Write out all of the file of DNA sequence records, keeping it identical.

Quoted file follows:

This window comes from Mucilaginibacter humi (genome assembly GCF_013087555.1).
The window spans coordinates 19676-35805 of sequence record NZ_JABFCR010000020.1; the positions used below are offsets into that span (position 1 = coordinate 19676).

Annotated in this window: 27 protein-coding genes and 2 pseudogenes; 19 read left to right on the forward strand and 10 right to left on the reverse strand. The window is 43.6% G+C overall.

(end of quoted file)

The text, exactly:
This window comes from Mucilaginibacter humi (genome assembly GCF_013087555.1).
The window spans coordinates 19676-35805 of sequence record NZ_JABFCR010000020.1; the positions used below are offsets into that span (position 1 = coordinate 19676).

Annotated in this window: 27 protein-coding genes and 2 pseudogenes; 19 read left to right on the forward strand and 10 right to left on the reverse strand. The window is 43.6% G+C overall.